Article III. Of the going down of Christ into Hell

Aplogies for the hiatus in my blog. I hope to write a little more in March!

Death has been called “the new obscenity,” because none of us want to talk about it or face it.

Mark Ashton, a Christian minister of a large church in Cambridge was diagnosed with cancer and given only a few months to live, before he died he wrote this:

“Our age is so devoid of hope in the face of death that the topic has become unmentionable. But once you have had the news I have had, it rears its head whether you want it to or not.” (Ashton, On My Way to Heaven, p.7).

Well in this post we're talking about death – Jesus' death and our death. And perhaps our topic, as it relates to death, is even worse – that of hell. In this survey of the 39 Articles – the confession of faith of the Church of England – we have come to one of the shortest and in some ways enigmatic articles. It is this:

III. Of the going down of Christ into Hell.
As Christ died for us, and was buried, so also is it to be believed, that he went down into Hell.


Of course, it's part of the Apostle's creed, which we say quite often in our services when we say of Jesus:

Suffered under Pontius Pilate; was crucified, dead and buried: He descended into hell:
However, there is some question as to what it was intended to mean. Because the articles were written a long time ago and linked to Latin, the word hell could have two different meanings in our modern day. The word hell could be intended to refer to Hades (the place of the dead) or Gehenna (the place of eternal torment). I actually think both options teach us true things and I'm not entirely sure which was intended, so we're going to look at both.

Jesus Experienced Death Fully – He went to Hades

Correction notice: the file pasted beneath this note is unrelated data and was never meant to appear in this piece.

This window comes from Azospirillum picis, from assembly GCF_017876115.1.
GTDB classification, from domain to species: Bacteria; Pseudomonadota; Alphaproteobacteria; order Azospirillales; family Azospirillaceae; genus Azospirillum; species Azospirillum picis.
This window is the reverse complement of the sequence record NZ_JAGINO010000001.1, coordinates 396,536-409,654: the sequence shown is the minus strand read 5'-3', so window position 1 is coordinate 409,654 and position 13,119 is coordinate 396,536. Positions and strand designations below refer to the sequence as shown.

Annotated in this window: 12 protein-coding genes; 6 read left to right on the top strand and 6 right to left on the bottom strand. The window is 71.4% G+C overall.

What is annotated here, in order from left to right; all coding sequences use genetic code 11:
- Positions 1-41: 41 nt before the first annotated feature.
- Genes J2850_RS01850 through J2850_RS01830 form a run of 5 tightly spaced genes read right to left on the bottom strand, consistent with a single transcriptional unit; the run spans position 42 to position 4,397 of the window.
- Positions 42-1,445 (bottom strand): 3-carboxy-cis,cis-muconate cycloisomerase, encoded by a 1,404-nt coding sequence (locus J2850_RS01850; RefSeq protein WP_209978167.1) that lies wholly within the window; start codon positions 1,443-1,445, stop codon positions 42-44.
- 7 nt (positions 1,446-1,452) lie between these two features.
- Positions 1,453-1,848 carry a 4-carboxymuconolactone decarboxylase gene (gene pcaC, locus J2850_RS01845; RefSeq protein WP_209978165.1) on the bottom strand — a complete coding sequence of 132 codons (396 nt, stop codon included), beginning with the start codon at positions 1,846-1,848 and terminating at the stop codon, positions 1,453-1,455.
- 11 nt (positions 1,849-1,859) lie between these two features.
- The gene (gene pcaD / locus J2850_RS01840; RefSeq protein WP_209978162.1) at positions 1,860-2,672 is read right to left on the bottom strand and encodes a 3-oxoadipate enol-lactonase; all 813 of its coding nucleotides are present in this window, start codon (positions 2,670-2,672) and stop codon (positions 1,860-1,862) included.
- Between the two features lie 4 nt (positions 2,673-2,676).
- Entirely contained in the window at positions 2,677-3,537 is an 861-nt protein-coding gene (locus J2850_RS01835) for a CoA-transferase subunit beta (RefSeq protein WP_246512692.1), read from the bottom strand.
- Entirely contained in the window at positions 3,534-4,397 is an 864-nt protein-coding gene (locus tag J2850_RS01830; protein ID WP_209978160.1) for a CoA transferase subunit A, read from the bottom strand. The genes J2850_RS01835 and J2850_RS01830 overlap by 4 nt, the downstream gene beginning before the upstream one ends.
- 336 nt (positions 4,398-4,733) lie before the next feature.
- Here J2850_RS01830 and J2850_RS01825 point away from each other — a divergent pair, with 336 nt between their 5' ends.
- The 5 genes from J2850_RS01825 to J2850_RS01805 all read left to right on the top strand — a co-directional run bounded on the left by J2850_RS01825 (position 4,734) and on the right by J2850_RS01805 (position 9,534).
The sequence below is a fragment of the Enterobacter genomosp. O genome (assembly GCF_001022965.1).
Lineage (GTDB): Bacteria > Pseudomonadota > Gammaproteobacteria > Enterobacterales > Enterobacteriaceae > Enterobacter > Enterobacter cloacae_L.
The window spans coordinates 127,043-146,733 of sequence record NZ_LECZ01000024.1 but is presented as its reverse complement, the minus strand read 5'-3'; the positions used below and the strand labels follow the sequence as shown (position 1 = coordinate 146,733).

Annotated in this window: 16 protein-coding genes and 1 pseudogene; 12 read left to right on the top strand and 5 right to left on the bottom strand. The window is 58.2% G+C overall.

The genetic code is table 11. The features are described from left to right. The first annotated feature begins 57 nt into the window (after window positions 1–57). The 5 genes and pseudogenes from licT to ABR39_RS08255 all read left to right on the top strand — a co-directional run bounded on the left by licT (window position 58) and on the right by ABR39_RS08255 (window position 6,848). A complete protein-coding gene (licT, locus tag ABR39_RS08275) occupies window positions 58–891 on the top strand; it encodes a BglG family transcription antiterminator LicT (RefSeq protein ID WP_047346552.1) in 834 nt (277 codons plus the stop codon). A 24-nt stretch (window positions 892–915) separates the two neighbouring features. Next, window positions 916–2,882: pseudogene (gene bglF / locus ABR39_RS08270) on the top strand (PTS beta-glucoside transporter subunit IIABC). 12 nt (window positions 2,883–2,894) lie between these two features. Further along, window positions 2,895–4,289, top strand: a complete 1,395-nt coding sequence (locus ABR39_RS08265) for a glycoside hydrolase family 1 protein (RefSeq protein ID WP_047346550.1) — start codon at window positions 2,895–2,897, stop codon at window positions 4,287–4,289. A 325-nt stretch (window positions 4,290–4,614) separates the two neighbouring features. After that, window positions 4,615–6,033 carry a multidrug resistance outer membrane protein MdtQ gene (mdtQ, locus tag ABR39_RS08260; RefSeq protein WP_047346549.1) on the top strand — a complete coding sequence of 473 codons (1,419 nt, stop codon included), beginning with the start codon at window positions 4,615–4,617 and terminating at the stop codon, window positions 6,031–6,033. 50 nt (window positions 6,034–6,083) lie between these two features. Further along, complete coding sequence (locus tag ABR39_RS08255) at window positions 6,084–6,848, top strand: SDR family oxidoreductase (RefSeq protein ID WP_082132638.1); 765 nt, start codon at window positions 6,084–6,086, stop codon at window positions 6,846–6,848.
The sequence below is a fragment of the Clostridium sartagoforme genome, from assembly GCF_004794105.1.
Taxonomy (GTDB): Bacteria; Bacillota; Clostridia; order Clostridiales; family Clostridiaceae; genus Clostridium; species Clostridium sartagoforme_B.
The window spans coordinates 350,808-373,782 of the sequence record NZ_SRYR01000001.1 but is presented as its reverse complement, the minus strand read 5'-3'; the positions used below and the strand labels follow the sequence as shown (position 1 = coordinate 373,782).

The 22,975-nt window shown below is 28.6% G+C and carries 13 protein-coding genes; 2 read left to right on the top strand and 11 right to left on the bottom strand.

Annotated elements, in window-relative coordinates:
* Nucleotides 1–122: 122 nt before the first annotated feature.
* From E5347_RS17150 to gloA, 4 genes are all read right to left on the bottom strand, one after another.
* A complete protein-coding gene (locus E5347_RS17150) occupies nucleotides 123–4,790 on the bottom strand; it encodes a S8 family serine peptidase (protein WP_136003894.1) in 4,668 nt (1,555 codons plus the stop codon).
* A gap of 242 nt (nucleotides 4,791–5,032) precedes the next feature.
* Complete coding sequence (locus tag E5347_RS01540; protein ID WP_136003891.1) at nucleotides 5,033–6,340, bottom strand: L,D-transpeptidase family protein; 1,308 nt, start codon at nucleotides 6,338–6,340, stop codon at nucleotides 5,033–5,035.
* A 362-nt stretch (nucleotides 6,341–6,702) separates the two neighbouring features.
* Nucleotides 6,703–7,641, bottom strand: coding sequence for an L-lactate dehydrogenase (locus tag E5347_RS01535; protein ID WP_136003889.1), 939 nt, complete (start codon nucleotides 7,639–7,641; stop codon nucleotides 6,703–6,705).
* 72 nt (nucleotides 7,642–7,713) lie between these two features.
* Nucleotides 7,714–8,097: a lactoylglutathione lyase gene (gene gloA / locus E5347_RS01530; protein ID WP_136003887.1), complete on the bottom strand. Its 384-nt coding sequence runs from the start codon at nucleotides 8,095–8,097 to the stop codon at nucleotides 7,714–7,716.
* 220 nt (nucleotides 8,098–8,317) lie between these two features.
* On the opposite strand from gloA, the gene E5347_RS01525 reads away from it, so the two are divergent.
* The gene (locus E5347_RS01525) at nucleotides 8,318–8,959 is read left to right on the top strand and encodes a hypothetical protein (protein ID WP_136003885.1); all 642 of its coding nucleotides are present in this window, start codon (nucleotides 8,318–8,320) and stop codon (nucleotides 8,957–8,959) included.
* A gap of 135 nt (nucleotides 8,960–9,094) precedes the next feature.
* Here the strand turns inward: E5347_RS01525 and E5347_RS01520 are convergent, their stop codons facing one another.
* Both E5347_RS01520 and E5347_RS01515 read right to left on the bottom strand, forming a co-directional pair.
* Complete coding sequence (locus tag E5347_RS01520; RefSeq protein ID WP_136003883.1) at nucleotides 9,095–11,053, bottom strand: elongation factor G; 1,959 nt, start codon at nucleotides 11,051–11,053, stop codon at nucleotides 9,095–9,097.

The first option is Hades, the place of the dead. In which case the focus is on the fact that Jesus fully experienced death for us.

That Jesus descended to Hades is reasonably clear from Acts 2:27 which is quoting Psalm 16. In fact the King James Version used “hell” for Hades (the Greek word). Possibly this is the source of confusion and for Hell in our article we are to understand Hades (Sheol in Psalm 16).

Both Hades and Sheol in Greek and Hebrew thought were not usually the place of everlasting punishment that we think of as hell. That is usually Gehenna in the Bible. They were the place that the dead went to wait – in particular to wait for the return of Christ.

The truth that this is expressing is that Jesus died properly. It wasn't some kind of sham death. This understanding of a descent to the place of the dead may explain one of the more tricky NT passages that we read in 1 Peter 3:1. This could be saying that on his death, Jesus went to Hades (the place of the dead) and preached to souls imprisoned in their in the sin – presumably proclaiming his kingdom come and his role as their judge. That might be right, although I have to admit not being entirely convinced of that one. Either way, Jesus death was a proper death. When Jesus died and was buried, he was really dead. His death wasn't in some way a simulation, from which he could rise again.

It's interesting that the quote from Psalm 16 in Acts 2 speaks ultimately of resurrection. The purpose in talking death, Hades and Sheol is to emphasize that this is not where Jesus would be left! It reminds us that in the face of death we have a sure and certain hope. For we follow a King who experienced death and more than that who defeated death and more than that who promises that if we trust him we will defeat death too (John 11:25).

It's something our society needs to hear so much. We are so terrified of death that we refuse to talk about it. We refuse to accept it is coming. We have make-up to defy the signs of ageing. Bottox and facelifts are big business – in fact Britain is apparently the plasticsurgery capital of Europe. It seems we all try and pretend that we aren't going to die. Death really is the new obscenity.